Keep that New Year’s resolution to lose those extra pounds (in your subscriber acquisition budget)

By Jim Fleigner

Happy New Year.

The year 2015 represents a fresh, empty canvas full of possibilities, both personally and professionally.

As you might remember, on December 21st, we published a blog post that proposed that most circulation executives would benefit from acknowleging that their subscriber acquisition budgets are “overweight,” i.e., too much money is being spent for not enough payback. (Editor’s note: If you haven’t read the post yet, we recommend you do so now.)

And, just like the person who adopts a New Year’s resolution to lose 10 extra pounds, circulation executives should consider adopting their own resolution to drop the unnecessary weight from their acquisition budget.

But now that we are a few weeks into the new year, we want to share with you what will likely happen if you do not keep that resolution.

In that prior blog post, I summarised four other blog posts from 2014, each of which addressed a common complaint or concern about weight loss in the acquisition budget, before turning to the importance of making the commitment to adopt change rather than maintaining the status quo.

Because while “business as usual” can be a fine weight loss strategy if those plans generate incremental value (or you have incredible family genes), our consistent experience is that every newspaper that pursues a status quo strategy in today’s environment is incurring costs far greater than it realises.

Much like plaque buildup around the heart of the overweight patient who wants to lose 10 pounds but instead suffers a heart attack, these costs can be hard to see. But they are real and quantifiable, and they represent death to your business if left unchecked.

Until the “costs of the status quo” are recognised and explicitly measured, it is unlikely that many newspapers will implement strategies in 2015 that have any realistic chance of restoring health to subscriber acquisition.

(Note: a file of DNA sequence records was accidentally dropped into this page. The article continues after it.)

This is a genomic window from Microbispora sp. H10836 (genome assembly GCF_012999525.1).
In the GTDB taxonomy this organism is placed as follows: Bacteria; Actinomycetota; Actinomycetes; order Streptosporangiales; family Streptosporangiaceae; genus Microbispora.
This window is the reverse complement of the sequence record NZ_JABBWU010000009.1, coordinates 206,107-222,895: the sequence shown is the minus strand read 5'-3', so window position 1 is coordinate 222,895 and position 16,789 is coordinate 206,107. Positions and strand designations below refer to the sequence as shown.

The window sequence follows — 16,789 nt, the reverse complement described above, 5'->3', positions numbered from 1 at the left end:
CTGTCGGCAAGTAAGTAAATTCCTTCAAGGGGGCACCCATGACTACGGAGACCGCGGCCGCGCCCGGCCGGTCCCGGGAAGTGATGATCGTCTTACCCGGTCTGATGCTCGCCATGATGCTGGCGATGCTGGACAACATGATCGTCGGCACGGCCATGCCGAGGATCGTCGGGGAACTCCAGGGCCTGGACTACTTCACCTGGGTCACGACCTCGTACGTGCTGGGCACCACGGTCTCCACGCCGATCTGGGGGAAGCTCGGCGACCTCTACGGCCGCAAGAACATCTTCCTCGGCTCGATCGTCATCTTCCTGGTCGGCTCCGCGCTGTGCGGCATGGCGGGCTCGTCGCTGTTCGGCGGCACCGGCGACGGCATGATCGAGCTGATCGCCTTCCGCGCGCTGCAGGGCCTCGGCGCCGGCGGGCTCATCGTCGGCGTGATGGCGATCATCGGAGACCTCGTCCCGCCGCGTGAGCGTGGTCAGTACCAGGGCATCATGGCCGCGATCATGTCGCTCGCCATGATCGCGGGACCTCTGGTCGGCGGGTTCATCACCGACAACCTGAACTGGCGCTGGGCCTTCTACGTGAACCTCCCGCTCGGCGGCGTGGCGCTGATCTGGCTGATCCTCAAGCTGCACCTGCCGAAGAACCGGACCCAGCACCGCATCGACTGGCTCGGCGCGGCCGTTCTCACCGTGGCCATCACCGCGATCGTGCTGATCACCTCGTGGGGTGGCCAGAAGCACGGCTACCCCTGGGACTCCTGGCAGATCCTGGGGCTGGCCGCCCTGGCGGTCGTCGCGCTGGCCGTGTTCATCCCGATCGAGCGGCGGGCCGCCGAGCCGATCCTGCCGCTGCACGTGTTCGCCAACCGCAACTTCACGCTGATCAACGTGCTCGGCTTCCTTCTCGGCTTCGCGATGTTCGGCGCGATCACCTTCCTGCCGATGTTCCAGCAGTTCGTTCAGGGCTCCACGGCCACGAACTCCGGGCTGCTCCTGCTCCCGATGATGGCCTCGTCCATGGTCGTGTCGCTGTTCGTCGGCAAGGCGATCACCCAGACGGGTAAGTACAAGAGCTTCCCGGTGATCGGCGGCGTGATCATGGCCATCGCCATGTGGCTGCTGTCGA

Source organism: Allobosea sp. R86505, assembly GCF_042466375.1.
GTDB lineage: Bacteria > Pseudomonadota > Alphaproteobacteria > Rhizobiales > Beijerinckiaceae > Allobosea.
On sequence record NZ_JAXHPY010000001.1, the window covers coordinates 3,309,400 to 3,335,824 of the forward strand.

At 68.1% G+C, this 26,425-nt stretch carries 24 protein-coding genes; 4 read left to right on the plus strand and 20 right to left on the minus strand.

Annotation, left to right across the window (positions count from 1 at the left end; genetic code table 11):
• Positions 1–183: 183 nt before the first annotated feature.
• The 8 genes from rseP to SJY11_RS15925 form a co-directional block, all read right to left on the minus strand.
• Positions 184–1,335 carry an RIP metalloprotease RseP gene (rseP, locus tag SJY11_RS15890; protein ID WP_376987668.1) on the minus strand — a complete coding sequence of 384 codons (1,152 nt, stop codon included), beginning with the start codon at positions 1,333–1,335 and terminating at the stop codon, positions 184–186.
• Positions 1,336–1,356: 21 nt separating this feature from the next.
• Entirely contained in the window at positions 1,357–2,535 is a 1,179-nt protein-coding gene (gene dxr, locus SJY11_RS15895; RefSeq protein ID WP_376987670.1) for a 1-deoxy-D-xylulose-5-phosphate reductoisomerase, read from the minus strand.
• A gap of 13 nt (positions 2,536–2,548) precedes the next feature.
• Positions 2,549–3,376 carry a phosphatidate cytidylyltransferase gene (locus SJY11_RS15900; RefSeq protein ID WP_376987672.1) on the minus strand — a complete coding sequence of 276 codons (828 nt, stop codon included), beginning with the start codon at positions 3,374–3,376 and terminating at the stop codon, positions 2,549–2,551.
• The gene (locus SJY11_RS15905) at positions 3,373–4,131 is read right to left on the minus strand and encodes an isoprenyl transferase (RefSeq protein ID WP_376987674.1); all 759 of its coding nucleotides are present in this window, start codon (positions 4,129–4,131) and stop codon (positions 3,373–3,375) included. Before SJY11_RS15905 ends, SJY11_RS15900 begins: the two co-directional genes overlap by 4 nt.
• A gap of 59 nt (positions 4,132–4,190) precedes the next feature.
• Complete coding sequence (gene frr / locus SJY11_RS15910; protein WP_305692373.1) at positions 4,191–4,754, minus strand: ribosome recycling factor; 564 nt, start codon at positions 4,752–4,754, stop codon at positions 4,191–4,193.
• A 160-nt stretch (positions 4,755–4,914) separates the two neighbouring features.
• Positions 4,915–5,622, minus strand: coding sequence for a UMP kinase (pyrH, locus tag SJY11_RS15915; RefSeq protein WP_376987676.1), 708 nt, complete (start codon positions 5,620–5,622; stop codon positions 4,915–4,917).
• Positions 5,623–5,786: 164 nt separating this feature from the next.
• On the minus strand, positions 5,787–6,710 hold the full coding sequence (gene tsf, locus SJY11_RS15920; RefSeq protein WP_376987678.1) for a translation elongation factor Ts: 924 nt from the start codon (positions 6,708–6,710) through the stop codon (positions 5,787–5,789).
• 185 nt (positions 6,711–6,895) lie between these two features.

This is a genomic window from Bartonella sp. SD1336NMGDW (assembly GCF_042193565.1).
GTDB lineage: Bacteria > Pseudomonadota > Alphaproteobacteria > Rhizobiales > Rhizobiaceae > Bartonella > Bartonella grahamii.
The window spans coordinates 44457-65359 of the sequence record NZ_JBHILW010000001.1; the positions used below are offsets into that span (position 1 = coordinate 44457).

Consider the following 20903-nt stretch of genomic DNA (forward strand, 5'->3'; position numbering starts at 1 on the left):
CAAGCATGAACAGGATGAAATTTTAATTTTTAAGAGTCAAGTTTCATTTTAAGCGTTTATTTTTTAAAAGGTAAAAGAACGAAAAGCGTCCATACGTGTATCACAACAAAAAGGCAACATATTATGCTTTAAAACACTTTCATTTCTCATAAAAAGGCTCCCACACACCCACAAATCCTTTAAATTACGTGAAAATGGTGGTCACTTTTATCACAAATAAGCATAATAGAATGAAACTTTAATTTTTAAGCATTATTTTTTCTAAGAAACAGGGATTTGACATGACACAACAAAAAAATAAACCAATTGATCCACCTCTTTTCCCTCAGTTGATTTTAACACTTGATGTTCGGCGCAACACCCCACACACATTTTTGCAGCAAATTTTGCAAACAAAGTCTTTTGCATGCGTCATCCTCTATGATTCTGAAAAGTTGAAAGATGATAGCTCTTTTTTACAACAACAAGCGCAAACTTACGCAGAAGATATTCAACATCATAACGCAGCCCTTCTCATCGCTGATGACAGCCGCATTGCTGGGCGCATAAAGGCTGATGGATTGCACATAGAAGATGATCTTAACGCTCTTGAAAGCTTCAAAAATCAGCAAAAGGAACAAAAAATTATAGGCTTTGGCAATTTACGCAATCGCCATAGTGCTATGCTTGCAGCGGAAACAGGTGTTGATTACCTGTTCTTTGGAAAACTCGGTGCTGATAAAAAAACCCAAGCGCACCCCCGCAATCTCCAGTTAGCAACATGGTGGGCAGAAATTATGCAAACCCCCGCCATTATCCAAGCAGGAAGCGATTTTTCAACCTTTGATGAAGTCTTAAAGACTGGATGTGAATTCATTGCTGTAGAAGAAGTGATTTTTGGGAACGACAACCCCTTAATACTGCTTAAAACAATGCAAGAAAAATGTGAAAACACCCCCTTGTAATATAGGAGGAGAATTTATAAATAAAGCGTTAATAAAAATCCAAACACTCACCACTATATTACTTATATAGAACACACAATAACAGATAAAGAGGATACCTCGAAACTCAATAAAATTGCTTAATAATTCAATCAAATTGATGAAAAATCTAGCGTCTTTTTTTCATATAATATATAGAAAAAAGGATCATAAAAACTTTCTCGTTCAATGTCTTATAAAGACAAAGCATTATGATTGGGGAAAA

Much like the overweight man clutching his glazed doughnut at the doctor’s office, your immediate reaction might be to respond, “Dr. Impact, how do you know that maintaining the status quo has a cost? I don’t see any costs!”

To help visualise that cost, consider the following depiction of a proposed “weight loss” capital investment, indexed to a US$1,000 investment with the corresponding projected return over a five-year period. In this example, the US$1,000 upfront investment yields a cumulative US$30,000 over five years, which is worth US$19,000 on a net present value basis.

This chart shows a fairly typical payback on an investment in subscriber acquisition weight loss, as the annual return in acquisition optimisation is typically worth 10 to 50 times the annual investment.

Dr. Impact shares this chart and communicates to the patient the bad news and the good news. The bad news is that losing weight requires an upfront sacrifice (highlighted in red). But the good news is that the long-term payoff is significantly greater and can be long-lasting (highlighted in green). This is just as true in subscriber acquisition as it is in personal weight loss.

Yet in 2015, Dr. Impact will not always be standing right next to the patient (i.e., the circulation executive tasked with developing subscriber acquisition strategy for 2015), and as a result many executives examine this payback and decide instead to pursue a status quo approach.